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Home > Alcohol Strategy – political will key to turning ‘blueprint for change’ into plan of action.

[Alcohol Action Ireland] Alcohol Strategy – political will key to turning ‘blueprint for change’ into plan of action. (07 Feb 2012)

External website: http://alcoholireland.ie/

Alcohol Action Ireland, the national charity for alcohol-related issues, today welcomed the new National Substance Misuse Strategy saying it provided a blueprint for change and marked an opportunity to have a different relationship with alcohol.

Director Fiona Ryan said: “We know in Ireland that we have a difficult relationship with alcohol. We know because one in 11 children - enough children to fill Croke Park - tell us their lives are being negatively impacted by a parent’s drinking. We know because half of us are drinking at levels currently jeopardising our health – over 2 litres of pure alcohol a year above maximum low risk limits. We know financially because it is costing us €3.7 billion a year in alcohol-related harm with over 2,000 hospital beds a night being used in connection with alcohol.

“The National Substance Misuse Strategy has created a blueprint of recommendations that if implemented will go a considerable way to protecting the health and wellbeing of children, young people and families in communities across Ireland. In the end, however, they are just a set of recommendations, it will take significant political will to turn a blueprint for change into a real plan of action.”

Referring to the report’s recommendations, Ms Ryan said they reflected the World Health Organisation’s evidence on the most effective measures to reduce alcohol consumption and related harm.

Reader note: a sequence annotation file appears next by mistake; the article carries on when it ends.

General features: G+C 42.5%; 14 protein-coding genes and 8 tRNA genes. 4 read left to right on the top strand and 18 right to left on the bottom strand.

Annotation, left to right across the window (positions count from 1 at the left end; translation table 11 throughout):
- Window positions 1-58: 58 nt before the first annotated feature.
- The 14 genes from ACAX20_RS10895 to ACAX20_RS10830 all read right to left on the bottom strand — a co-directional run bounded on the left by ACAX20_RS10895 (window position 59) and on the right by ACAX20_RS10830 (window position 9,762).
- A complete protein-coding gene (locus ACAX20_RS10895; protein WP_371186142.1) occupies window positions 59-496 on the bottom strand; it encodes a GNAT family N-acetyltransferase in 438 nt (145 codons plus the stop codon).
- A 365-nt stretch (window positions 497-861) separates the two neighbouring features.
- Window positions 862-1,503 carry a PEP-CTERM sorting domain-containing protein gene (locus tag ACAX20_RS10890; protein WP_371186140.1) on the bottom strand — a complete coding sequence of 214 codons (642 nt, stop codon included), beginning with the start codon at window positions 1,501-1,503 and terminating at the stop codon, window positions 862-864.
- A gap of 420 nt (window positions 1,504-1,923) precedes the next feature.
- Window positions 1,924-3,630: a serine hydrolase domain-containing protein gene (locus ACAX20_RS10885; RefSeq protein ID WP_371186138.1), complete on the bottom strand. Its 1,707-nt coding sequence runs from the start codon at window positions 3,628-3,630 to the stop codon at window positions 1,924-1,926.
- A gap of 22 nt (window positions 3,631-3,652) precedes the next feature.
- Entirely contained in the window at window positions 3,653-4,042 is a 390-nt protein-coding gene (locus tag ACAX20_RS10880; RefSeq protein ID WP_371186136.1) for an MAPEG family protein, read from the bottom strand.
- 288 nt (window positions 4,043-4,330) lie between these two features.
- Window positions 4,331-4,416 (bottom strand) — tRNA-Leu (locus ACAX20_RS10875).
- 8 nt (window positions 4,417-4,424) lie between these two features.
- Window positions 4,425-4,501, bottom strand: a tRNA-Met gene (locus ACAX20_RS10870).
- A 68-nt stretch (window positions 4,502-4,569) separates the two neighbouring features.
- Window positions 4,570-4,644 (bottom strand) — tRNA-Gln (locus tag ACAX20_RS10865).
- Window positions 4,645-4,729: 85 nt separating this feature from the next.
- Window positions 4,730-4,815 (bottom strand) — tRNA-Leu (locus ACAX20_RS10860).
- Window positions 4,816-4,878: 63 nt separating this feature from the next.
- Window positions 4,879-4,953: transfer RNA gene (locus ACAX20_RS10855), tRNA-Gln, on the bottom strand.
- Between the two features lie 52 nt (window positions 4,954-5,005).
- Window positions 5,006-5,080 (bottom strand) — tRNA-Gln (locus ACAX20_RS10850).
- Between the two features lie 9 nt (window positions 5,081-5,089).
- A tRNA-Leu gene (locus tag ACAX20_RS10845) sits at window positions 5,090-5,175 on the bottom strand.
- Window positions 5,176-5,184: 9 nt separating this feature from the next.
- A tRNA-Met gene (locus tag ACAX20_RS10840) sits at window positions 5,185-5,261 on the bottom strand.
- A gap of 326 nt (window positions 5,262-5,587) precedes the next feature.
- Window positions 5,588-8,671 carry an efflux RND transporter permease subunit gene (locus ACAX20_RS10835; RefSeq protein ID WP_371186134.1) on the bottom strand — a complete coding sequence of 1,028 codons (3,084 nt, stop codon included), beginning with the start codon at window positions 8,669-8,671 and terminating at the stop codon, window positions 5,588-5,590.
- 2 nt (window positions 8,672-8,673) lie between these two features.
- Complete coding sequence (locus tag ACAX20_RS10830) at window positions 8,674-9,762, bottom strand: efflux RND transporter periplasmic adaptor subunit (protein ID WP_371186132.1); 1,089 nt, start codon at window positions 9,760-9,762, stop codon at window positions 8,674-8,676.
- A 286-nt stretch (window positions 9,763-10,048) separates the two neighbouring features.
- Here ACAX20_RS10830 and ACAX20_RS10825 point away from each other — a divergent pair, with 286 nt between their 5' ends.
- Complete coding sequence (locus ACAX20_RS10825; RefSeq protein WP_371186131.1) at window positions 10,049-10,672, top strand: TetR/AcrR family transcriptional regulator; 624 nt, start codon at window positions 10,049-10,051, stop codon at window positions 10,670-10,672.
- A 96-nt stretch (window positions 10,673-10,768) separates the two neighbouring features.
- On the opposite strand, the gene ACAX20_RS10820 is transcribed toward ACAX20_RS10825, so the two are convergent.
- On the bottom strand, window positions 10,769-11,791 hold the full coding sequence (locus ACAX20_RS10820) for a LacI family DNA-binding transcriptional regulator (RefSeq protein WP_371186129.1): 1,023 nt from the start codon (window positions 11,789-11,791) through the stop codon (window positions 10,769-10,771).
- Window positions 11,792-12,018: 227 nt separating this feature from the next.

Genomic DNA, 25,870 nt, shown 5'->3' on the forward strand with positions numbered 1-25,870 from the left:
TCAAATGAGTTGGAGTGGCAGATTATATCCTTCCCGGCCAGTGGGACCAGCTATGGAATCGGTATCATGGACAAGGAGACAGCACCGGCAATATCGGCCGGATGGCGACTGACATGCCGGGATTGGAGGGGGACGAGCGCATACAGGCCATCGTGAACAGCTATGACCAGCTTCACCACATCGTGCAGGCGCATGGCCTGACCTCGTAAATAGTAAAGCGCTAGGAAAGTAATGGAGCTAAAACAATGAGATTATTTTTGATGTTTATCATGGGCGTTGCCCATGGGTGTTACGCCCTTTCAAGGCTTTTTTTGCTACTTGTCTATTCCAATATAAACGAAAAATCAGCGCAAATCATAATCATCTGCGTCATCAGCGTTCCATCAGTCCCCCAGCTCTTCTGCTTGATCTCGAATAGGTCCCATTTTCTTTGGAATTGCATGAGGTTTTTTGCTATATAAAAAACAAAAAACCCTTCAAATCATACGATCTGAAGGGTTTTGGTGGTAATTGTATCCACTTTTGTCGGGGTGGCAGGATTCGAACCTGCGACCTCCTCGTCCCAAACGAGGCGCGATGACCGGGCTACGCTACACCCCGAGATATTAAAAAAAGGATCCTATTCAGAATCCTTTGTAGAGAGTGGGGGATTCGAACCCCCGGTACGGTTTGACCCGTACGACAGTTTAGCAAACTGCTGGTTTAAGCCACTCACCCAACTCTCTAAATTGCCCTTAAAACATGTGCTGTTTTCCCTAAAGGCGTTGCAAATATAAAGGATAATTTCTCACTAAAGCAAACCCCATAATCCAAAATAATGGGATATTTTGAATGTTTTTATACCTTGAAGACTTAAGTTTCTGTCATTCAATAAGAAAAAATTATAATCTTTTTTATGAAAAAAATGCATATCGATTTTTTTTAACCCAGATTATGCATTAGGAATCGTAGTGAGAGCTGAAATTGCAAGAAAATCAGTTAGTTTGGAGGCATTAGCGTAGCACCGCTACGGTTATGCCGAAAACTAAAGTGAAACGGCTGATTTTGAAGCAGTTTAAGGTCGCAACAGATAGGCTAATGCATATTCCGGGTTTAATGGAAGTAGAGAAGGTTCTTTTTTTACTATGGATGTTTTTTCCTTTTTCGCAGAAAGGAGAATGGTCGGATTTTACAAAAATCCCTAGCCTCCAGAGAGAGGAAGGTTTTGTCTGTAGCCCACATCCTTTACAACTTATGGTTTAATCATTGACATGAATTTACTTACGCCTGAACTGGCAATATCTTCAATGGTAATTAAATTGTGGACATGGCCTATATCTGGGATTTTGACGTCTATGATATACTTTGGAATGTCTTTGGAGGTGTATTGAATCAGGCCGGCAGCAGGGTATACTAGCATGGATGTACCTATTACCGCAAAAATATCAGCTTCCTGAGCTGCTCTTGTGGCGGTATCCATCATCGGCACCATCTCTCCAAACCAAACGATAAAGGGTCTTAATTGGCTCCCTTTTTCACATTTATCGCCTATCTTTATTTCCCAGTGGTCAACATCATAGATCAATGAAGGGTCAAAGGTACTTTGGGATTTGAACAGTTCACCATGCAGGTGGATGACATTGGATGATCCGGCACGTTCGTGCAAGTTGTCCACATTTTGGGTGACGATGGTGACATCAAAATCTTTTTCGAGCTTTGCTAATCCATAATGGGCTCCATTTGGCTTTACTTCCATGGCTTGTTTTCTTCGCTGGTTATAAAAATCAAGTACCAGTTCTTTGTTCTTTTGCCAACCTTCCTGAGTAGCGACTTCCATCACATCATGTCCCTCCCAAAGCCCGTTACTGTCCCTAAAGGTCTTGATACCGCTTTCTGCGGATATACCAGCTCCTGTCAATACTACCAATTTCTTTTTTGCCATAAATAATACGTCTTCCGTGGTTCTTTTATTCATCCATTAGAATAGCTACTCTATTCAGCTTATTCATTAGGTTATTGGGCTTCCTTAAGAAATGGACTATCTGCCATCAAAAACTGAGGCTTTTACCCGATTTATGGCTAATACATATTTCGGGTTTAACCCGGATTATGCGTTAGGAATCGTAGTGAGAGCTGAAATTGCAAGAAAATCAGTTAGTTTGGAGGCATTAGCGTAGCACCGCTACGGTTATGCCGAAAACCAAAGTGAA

“Recommendations around tackling pricing, availability and marketing including sponsorship are not empty policy gestures but real ways to make a difference. Alcohol marketing impacts on young people’s decision to drink alcohol and the amount they drink which is why the report emphasises restricting marketing.
“In the debate that follows this report, education will no doubt be presented as an alternative to restricting alcohol marketing. Unfortunately, the evidence from the World Health Organisation doesn’t support education by itself as a solution for alcohol-related harm - in fairness, how could it?
“Over €60million a year is spent in Ireland alone on marketing and promoting alcohol through sports sponsorship, television, internet and social networking sites. It would be difficult for any country to counterbalance the millions spent on promoting alcohol.”

Ms Ryan underlined the fact that pricing was key to promoting alcohol and welcomed the recommendation setting a floor price so that alcohol would not be sold at ‘pocket money’ prices.

She said: “Concern over young people’s drinking and the impact on their physical and mental health is one of the prime motivators for the recommendations contained in this report. We should remember that there is another group of children rarely seen, rarely heard and rarely the subject of official reports. These are the one in 11 children whose lives are currently being impacted by a parent’s drinking to the extent that it can become a child welfare and protection issue. One in seven children in care in Ireland, are there primarily because of parental substance misuse and this is liable to be an underestimation.

“Alcohol Action Ireland has actively campaigned for these children to be seen and heard. At the very least, this strategy recognises these children, the challenges they and their families face and the right of these children to be seen and heard by State services. Agencies need to work together to deliver services for children that are consistent and appropriate: a child’s right to help should not be dependent on whether his or her parents are accessing services.

“Despite the urgency of these children’s plight, we are only at the start of this process. Northern Ireland already has its Hidden Harm strategy in operation to address the needs of these children. A child should not have to wait and suffer in silence because their parent may not or want to recognise they have an alcohol problem.”

For more information contact: Joanne Dunne at (01) 878 0610 or Fiona Ryan 087 219 5723

 

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